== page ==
Would it be better to have no legislation? That’s a no-brainer.

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The public hearings that led to the Ontario Wishart Act (Franchise Disclosure), 2000 started on March 6, 2000.

  1. The first expert witness was Ms. Susan Kezios from the American Franchisee Association (her testimony, above to right).
  2. Mr. John Sotos was the next of the five expert witness (40 in total :: 4 days :: 4 cities) was a Toronto attorney called (his full testimony, left).

Mr. Tony Martin, a politician from Sault Ste. Marie  asked Mr. Sotos a question:

Mr Martin: Would it be better to have no legislation than to put a piece of legislation in that gives people a false sense of security, given some of the statistics?

Mr Sotos: That obviously is a no-brainer. The purpose of legislation is remedial, it’s to correct a problem. If the legislation doesn’t achieve that, then I think it’s misplaced.

“That obviously is a no-brainer.”

  • summum ius summa iniuria –  The more law, the less justice

3 Responses to Would it be better to have no legislation? That’s a no-brainer.

  1. Carol Cross says:

    Interesting to note that the Minister of Industry of the United Kingdon held public hearings as to the wisdom of passing SPECIAL laws governing the sale of franchises to the public.

    She decided against it with the explanation that it would give a false sense of security to the public and especially to the troops who would be returning from the war and looking for a means of earning income! She commented that regulation in the United States by the Federal Government gave franchisees no more protection under the law than UK citizens already had in the system in place in the UK. She indicated that if the banks did their due diligence in making loans that this should be sufficient to prevent wide-spread fraud in the UK.

    Of course, the Minister of Industry of the UK would know nothing about the process of CHURNING failed owners who don’t turn up in any failure statistics made available to the public–would she?



  2. Les Stewart says:


    Thanks for bringing this UK example forward. Do you happen to have any links or her name and when she made those statements?

    I was told by several public servants that franchising is “the most studied and least acted upon” problem in commercial ministries. I was lead to believe that the information coding is intentionally skewed as to distort the magnitude of citizen complaints being recorded by government.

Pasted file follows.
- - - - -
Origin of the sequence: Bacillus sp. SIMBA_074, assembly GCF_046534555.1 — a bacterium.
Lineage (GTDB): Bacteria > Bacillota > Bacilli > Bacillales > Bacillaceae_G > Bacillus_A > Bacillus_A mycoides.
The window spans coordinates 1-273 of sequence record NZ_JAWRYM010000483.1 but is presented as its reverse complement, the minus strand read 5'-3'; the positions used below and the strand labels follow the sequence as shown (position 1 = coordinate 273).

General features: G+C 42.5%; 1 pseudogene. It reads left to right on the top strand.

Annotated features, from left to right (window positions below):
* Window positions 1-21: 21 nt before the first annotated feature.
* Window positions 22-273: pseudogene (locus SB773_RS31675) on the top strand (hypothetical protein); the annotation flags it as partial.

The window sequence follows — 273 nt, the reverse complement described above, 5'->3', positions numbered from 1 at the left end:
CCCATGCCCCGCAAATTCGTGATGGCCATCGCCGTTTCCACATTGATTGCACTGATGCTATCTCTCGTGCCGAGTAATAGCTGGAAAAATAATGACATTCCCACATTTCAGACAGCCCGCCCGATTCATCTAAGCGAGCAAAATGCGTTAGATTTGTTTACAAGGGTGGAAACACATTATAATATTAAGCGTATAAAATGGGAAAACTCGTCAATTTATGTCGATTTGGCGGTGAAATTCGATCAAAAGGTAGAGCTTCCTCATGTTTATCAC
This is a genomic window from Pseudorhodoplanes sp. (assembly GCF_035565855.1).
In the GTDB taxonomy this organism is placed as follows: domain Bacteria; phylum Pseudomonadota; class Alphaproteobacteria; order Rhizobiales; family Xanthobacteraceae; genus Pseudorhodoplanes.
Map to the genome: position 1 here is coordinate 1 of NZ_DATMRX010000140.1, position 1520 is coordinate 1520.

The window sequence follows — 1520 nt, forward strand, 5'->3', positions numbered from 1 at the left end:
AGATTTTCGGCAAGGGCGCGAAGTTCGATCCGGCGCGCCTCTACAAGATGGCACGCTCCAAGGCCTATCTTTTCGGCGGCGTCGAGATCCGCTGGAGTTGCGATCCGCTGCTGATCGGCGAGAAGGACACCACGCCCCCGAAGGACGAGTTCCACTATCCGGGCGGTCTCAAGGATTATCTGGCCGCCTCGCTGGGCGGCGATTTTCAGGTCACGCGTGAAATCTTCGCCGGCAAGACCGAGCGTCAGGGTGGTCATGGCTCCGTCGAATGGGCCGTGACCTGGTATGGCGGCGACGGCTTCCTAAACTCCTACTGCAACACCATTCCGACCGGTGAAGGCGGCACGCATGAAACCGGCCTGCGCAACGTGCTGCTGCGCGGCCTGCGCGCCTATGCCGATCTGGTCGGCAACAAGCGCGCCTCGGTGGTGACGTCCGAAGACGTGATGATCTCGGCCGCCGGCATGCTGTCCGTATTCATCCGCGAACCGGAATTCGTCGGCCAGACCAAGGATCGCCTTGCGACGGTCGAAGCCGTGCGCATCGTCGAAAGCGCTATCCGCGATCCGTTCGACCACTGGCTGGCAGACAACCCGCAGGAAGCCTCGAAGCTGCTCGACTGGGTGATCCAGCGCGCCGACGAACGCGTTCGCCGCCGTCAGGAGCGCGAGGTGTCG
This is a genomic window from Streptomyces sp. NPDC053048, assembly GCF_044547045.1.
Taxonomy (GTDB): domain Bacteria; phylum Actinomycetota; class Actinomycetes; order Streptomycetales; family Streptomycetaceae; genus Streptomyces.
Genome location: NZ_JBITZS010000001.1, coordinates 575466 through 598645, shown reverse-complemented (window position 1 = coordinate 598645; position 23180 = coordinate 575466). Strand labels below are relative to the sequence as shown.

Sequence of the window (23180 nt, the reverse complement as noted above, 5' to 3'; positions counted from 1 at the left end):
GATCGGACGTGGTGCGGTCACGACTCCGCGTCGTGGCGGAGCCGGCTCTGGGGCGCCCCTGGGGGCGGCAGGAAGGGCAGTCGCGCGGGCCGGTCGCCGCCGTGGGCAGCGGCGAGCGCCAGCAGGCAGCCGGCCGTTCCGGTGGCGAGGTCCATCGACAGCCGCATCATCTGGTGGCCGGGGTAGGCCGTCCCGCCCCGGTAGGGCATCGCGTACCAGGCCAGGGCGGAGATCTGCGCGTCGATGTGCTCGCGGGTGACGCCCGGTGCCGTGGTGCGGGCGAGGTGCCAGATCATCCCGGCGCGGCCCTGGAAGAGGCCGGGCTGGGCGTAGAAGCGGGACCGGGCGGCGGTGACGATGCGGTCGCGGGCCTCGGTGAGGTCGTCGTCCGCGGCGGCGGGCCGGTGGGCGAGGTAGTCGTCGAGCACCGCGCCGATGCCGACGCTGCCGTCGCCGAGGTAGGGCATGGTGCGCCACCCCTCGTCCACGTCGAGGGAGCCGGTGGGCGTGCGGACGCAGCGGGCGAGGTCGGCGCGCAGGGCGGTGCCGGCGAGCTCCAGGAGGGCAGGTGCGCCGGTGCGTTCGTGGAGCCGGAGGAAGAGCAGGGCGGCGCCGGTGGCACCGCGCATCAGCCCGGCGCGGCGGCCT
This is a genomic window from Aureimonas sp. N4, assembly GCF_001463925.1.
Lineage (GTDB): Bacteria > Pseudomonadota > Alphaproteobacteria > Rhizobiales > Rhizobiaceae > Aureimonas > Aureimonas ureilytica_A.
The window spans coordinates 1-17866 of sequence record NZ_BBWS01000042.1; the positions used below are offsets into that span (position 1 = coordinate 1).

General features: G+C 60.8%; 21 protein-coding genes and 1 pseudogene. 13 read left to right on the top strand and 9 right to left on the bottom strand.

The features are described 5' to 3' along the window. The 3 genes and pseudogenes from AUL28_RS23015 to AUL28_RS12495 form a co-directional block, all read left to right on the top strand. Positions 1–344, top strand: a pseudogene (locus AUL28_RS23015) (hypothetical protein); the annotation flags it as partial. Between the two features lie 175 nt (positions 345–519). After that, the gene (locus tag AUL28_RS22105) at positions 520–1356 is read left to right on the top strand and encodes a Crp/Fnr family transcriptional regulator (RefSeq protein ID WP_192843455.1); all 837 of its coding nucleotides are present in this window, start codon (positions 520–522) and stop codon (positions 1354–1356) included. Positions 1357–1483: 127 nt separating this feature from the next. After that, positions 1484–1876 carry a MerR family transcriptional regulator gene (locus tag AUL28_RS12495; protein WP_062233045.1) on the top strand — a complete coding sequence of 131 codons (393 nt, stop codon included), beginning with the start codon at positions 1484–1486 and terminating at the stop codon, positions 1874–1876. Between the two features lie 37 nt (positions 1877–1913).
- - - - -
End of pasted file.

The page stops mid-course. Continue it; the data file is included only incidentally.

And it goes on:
3. Carol Cross says:

    The hearing was conducted in the UK by Margaret Hodge, Minister of Industry, 22 May 2007, at the request of franchisees who had great losses from their purchases of franchises and who felt they had been cheated by the franchisors.
    I can’t find the article that quoted her comments but it is out there someplace and maybe you can access it or the actual transcript of the public hearing which should be available to the public in the UK.
    Her comments on the “returning troops” struck home with me as I was busy protesting the USA SBA Patriot Express Loan Initiative on Blue Mau Mau and Unhappy Franchise, etc.. as exploitation of our veterans and their families.
    Tonight, I am again sick at my stomach after reading Blue Mau Mau on a proxy engine (I am blocked, you lnow) today. It appears that Representatives in the Congress are cooperating with VET-Fran and the IFA to introduce an Armed Services program to sell franchises to Vets and their families under the guise of helping them to find jobs and employment in franchising, either as workers for franchisees, or as owners of franchises.
    How can naive inexperienced buyers of franchises BEWARE when all the forces of the status quo are employed to hide the risk and to capture their cheap labor and cheap venture capital?
    There is a poster on Blue Mau Mau (Oldsword) who tells the truth and of course you can depend on Richard Solomon to always tell the truth about the rampant fraud in franchising in order to push the business of “due diligence” for himself and other attorneys! He says he offered to provide “due diligence” on franchisees for “nada” to troops returning from Afghanistan and Iraq but the government/private interests turned him down.



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